We analysed 38 years of data on 46 lion prides in the Serengeti National Park, Tanzania, and found that territorial competition directly affected critical components of female fitness and that larger prides gained and maintained access to the highest-quality habitat. Neighbours had a significant negative effect on female reproductive success and survival, and larger prides were significantly more likely to maintain control of disputed areas and to improve the quality of their territories. Adult females were significantly less likely to be alone when a pride had more neighbours, suggesting sensitivity to risk of encounter. In most cases, the effects of intergroup territorial competition were associated only with prides that had not recently split (i.e. that were not closely related). Overall, males were more important in group-territorial competition than expected, and female mortality and wounding rates were significantly associated with male neighbours, suggesting that males may use lethal aggression to tip the balance of power in favour of their prides. Within the Felidae, only lions are consistently gregarious, and our research illustrates that numerical advantage in territorial competition is a primary benefit of group living in lions and may have been important in the evolution of lion sociality.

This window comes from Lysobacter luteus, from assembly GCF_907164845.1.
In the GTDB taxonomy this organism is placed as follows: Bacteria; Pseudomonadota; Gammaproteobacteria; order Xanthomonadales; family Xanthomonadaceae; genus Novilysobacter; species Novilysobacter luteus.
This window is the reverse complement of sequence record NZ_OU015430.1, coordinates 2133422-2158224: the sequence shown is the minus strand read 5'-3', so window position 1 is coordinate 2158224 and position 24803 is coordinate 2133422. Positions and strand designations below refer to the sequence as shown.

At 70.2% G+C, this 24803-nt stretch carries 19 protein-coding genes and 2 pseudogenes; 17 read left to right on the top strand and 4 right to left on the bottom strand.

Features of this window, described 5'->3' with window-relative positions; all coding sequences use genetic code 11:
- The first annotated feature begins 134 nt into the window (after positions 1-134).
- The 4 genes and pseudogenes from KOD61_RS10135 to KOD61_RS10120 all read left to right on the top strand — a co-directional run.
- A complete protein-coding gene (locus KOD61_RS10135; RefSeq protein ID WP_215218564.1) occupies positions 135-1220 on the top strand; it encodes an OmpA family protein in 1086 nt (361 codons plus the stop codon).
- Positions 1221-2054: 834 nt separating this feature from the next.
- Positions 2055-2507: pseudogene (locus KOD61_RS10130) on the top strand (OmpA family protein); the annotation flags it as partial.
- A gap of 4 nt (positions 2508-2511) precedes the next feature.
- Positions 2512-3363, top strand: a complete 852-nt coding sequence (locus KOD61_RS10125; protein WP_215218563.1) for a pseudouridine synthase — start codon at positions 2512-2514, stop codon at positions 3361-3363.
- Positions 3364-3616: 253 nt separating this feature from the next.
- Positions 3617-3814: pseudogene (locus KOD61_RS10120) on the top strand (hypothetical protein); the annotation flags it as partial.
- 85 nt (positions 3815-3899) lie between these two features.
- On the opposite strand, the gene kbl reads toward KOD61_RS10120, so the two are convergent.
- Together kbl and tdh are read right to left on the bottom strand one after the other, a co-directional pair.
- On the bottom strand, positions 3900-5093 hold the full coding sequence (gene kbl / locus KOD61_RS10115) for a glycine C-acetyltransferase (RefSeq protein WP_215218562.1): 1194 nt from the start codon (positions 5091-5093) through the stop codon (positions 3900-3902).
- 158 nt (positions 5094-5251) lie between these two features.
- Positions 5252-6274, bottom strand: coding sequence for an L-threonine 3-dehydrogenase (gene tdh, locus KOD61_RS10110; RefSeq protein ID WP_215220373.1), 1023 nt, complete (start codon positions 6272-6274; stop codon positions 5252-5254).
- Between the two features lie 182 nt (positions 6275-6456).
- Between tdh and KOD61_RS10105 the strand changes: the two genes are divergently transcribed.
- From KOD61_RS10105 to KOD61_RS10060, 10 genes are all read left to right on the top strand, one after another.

Bibliographical noteFunding Information:
Supported by National Science Foundation (NSF) Long-Term Research in Environmental Biology grants DEB-9903416 and DEB-0343960, and NSF Biocomplexity grant BE-0308486. We thank the Tanzanian Wildlife Research Institute and Tanzanian National Parks for permission to conduct research in the Serengeti National Park, M. Borner of the Frankfurt Zoological Society and Tanzanian National Parks for providing GIS maps, and P. West and H. MacCormick for their work on extracting the wounding data. We also thank an anonymous referee for valuable suggestions on the revision of this manuscript.
- Panthera leo
- geographical information system
- group territoriality